Official documents state that the line uses seventeen[33] Bombardier BiLevel Coach passenger vehicles,[34][35] although an 18th coach (#712) has apparently been photographed.[36]

# Model Delivery Notes
601–606 Bi-Level VII coach (cab car) 2008-2009
701–712 Bi-Level VII coach Despite official word that Northstar has 17 coaches, there appears to be a #712, bringing the total to 18.[36]


Five trains are used during a typical day's operations, each consisting of a single locomotive, two or three regular coaches and a cab car coach. The extra locomotive and coach are available for backup if needed. Northstar platforms were built long enough to accommodate trains of five coaches, which were used for some weekend trains in the early weeks of service.


The maintenance facility for the Northstar Line is located just east of the station in Big Lake, Minnesota.


  1. ^ a b Tramways & Urban Transit (UK), December 2002 issue, p. 467–468. Ian Allan Publishing/Light Rail Transit Association. ISSN 1460-8324.
  2. ^ Tramways & Urban Transit, March 2003 issue, p. 108.
  3. ^ Tramways & Urban Transit, May 2002 issue, p. 185.
  4. ^ "FLEXITY Swift – Minneapolis, USA". Bombardier. Archived from the original on 2008-11-22. Retrieved 2009-02-10.
  5. ^ Tramways & Urban Transit, June 2003 issue, p. 227.
  6. ^ "Minneapolis: First Car Runs on Hiawatha Light Rail Starter Line". Light Rail Now. June 29, 2003. Retrieved 2009-12-16.
  7. ^ Tramways & Urban Transit, August 2004 issue, p. 308.
  8. ^ "Passenger capacity to grow on Hiawatha line". Metropolitan Council. January 2007. Archived from the original on 2009-01-07. Retrieved 2009-02-10.
  9. ^ "Passenger capacity to grow on Hiawatha line" (PDF). Toshiba. August 2014. Retrieved 2018-02-18.
  10. ^ "FTA Signs Agreement to Fund Central Corridor". Retrieved 20 September 2011.
  11. ^ a b Rich Rovaag, Mark Fuhrmann (August 13, 2012). "Light Rail Vehicle Type 2 Procurement" (PDF). Metropolitan Council Transportation Committee. Retrieved 2012-10-12.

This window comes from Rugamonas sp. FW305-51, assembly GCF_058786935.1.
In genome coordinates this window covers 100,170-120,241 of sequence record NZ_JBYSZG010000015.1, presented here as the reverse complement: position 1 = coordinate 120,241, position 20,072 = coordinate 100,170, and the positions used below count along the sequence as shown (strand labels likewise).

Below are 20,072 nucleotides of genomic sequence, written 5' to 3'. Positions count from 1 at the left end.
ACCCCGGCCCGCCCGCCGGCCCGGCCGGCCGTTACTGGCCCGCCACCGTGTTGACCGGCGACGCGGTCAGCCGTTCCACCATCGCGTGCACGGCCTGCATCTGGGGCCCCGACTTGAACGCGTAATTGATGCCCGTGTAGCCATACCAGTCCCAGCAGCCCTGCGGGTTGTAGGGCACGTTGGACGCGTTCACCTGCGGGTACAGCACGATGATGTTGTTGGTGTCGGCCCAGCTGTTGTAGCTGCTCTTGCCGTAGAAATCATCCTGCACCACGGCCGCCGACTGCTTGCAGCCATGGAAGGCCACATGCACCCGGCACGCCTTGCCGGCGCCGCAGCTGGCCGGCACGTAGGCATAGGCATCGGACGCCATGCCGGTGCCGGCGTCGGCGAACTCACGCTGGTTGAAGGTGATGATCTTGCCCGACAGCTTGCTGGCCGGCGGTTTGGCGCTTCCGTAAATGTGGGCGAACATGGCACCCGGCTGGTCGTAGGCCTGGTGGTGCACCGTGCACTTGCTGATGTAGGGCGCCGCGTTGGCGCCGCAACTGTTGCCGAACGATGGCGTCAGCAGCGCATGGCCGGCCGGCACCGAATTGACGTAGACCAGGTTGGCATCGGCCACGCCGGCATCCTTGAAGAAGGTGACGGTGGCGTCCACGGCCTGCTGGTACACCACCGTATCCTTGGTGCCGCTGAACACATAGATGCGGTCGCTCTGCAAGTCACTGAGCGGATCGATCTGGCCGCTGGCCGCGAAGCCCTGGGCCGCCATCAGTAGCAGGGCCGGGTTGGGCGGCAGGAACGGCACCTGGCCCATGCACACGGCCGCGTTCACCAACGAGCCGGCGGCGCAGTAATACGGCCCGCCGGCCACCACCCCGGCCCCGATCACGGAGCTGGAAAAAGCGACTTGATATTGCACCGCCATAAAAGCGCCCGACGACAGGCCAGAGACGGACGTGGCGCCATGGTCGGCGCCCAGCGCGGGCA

12. ^ "Transportation Committee Business Item 2010-275" (PDF). Metropolitan Council. 2010-07-30. Retrieved 2010-08-06.
  13. ^ Kevin Giles (August 25, 2010). "Central Corridor contracts awarded". Star Tribune. Archived from the original on August 29, 2010. Retrieved 2010-08-28.
  14. ^ Vantuono, William C. (October 12, 2015). "Denver, Twin Cities adding to Siemens LRV fleets". Railway Age. Archived from the original on 2018-08-18. Retrieved 2020-11-14.
  15. ^ "Minutes of the regular meeting of the Transportation Committee". Minneapolis–St. Paul: Metropolitan Council. October 9, 2017. p. 2. Archived from the original on 2020-11-16. Retrieved 2020-11-16.
  16. ^ "Minutes of the regular meeting of the Transportation Committee". Minneapolis–St. Paul: Metropolitan Council. January 8, 2018. p. 2. Archived from the original on 2020-11-16. Retrieved 2020-11-16.
  17. ^ "Transportation Committee Meeting July 26, 2010". Metropolitan Council. 2010-07-26. Retrieved 2010-08-06.
  18. ^ "Fast Facts about Central Corridor LRT vehicles" (PDF). Metropolitan Council. October 11, 2012. Retrieved 2012-10-12.[permanent dead link]
  19. ^ a b c "Siemens rebadges North American low-floor cars". Tramways & Urban Transit. No. 993. UK: Mainspring Enterprises Ltd. September 2020. p. 336. ISSN 1460-8324.
  20. ^ "Twin Cities' Metropolitan Council Chooses Siemens to Provide New Light Rail Vehicles". Mass Transit. October 28, 2016. Retrieved 2020-11-14.
  21. ^ "Southwest LRT Project Update". Metropolitan Council. May 13, 2020. p. 6. Retrieved 2020-11-14.
  22. ^ "Worldwide Review [regular news section]". Tramways & Urban Transit. No. 994. UK: Mainspring Enterprises Ltd. October 2020. p. 402. ISSN 1460-8324.
  23. ^ McKinney, Kevin (2020). "Rush Hour [transit news section]". Passenger Train Journal. Vol. 44, no. 3 – Third quarter 2020. White River Productions, Inc. p. 52. ISSN 0160-6913.
  24. ^ "These routes changed Sept. 11". Metro Transit. 2010. Retrieved September 21, 2010.
  25. ^ "Archived copy". Archived from the original on 2010-06-13. Retrieved 2009-11-20.((cite web)): CS1 maint: archived copy as title (link)
  26. ^ " • View topic – Northstar MP36 deliveries".
  27. ^ "Ready to roll, train officials say". Star Tribune. 2009-11-15. Retrieved 2009-11-16.
  28. ^ a b Peter Bodley (June 2, 2010). "Sixth locomotive to be purchased for Northstar". Coon Rapids Herald. ABC Newspapers. Retrieved September 21, 2010.
  29. ^ "Archived copy". Archived from the original on 2011-07-16. Retrieved 2009-11-20.((cite web)): CS1 maint: archived copy as title (link)
  30. ^ "Northstar ridership below Metro Transit goals". Star Tribune. December 10, 2009. Archived from the original on December 14, 2009. Retrieved January 5, 2010.
  31. ^ "Amendment of Business Item 2010-201, Northstar" (PDF). Metropolitan Council Transportation Committee. August 18, 2011. Retrieved 2012-10-12.
  32. ^ Matt Petersen (October 7, 2012). "MNRX 512". RRPictureArchives.NET. Retrieved 2012-10-12.
  33. ^ "Northstar Commuter Rail Update – Winter 2008" (PDF). Northstar Corridor Development Authority. December 2008. Archived from the original (PDF) on 2011-07-14. Retrieved 2009-02-10.
  34. ^ "Anoka Station Rendering". Northstar Corridor Development Authority. 2008-08-05. Retrieved 2009-02-10.
  35. ^ "Northstar Rail". February 11, 2009 – via Flickr.
  36. ^ a b "Pictures of MNRX 712".